In accordance with FEHEP regulations and the contract between aPM and the Plan, the

  FEHEP is entitled to recover lost investment income on the detective pricing findings in


                                                 7

contract years 2008 and 2009. We determined that the FEHBP is due $250,051 for lost
investment income, calcu.lated through August 31, 2010 (see Exhibit C). In addition, the
FEHBP is entitled to lost investment income lor the period beginning September 1, 20 I0, until
all defective pricing amounts have been returned to the FEHBP.

FEHBAR 1652.215-70 provides that, if any rate established in connection with the FEHBP
contract was increased because the carrier furnished cost or prici ng data that were not
complete, accurate, or current as certified in its Certificate of Accurate Pricing, the rate shall
be reduced by the amount of the overcharge caused by the defective data. In addition, when
the rates are reduced due to defective pricing, the regulation states that the government is
entitled to a refund and simple interest on the amount of the overcharge from the date the
overcharge was paid to the carrier until the overcharge is liquidated.

Our calculation of lost investment income is based on the United States Department of the
Treasury's semiannual cost of capital rates.

Plan's Comments (See Appendix):

The Plan did not address this issue.

Recommendation 2

We recommend that the contracting officer require the Plan to return $250,051 to the FEHBP
tor lost investment income tor the period January 1, 2007 through August 31, 2010. In
addition, we recommend that the contracting officer recover lost investment income on
amounts due lor the period beginning September 1, 20 I0, lUltil all detective pricing amowlts
have been returned to the FEHBP.




                                                8

            IV. MAJOR CONTRIBUTORS TO THIS REPORT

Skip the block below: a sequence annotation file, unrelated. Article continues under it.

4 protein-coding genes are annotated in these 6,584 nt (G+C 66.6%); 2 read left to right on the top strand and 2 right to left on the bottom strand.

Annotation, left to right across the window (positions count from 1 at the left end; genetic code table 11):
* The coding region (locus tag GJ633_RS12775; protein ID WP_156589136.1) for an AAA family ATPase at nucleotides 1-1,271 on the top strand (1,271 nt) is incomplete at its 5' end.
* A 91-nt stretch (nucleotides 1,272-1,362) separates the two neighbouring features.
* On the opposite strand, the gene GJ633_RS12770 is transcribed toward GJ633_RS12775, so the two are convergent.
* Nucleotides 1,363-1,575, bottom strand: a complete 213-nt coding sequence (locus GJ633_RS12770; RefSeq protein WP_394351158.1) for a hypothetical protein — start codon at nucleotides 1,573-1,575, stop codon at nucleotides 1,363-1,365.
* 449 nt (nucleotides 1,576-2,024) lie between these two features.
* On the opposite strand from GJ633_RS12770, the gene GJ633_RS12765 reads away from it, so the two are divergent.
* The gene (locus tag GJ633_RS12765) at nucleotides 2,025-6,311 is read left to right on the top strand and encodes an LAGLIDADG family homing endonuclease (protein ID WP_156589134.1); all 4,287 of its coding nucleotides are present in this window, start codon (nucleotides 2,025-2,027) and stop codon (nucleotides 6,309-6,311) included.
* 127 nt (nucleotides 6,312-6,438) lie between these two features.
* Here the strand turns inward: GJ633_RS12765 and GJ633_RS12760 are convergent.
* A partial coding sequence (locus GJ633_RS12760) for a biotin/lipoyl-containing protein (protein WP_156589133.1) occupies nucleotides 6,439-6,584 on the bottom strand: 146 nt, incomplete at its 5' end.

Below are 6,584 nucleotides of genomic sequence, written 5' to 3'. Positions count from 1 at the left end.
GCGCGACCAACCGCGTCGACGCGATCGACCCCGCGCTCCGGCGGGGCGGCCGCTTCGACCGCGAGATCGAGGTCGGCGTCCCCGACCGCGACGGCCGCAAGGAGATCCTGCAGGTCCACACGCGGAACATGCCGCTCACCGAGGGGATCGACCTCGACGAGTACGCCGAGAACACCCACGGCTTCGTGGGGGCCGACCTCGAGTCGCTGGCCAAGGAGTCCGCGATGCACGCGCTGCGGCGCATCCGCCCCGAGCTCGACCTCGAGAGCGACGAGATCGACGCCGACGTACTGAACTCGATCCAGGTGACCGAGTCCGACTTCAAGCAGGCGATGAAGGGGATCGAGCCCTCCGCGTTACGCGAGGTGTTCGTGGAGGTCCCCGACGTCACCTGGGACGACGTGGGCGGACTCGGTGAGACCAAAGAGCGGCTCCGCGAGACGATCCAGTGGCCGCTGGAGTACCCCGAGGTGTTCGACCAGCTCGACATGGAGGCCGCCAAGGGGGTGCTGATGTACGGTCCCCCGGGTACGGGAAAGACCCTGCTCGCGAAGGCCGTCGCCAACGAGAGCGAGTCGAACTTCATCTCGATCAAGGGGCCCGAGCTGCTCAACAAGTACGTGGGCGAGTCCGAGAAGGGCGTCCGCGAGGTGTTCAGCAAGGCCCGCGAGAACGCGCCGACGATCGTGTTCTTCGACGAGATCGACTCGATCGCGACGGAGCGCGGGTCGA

Community-Rated Audits Group

                   Auditor-in-Charge

                    StatY Auditor

                 Staff Auditor


                    Chief

                    Senior Team Leader




                                         9

                                                Exhibit A


                     Lovelace Health Plan
                  Summary of Questioned Costs

Defective Pricing Questioned Costs:

      Contract Ycar 2008                          $2,134,080
      Contract Ycar 2009                            $841,648

Total Defective Pricing Questioned Costs          $2,975,728

Lost Investment Income                              $250,051

Total Questioned Costs                            $3,225,779
                                                                           Exhibit B



                                             Lovelace Health Plan
                                      Defective Pricing Questioned Costs


                2008 Contract Year

   Plan's Reconciled Rates
   Audited Rates
   Biweekly Overcharge
   To Annualize:

   x March 31, 2008 Headcount

   x Pay Periods
   Subtotal
Total 2008 Defective Pricing Questioned Costs                                 $2,134,080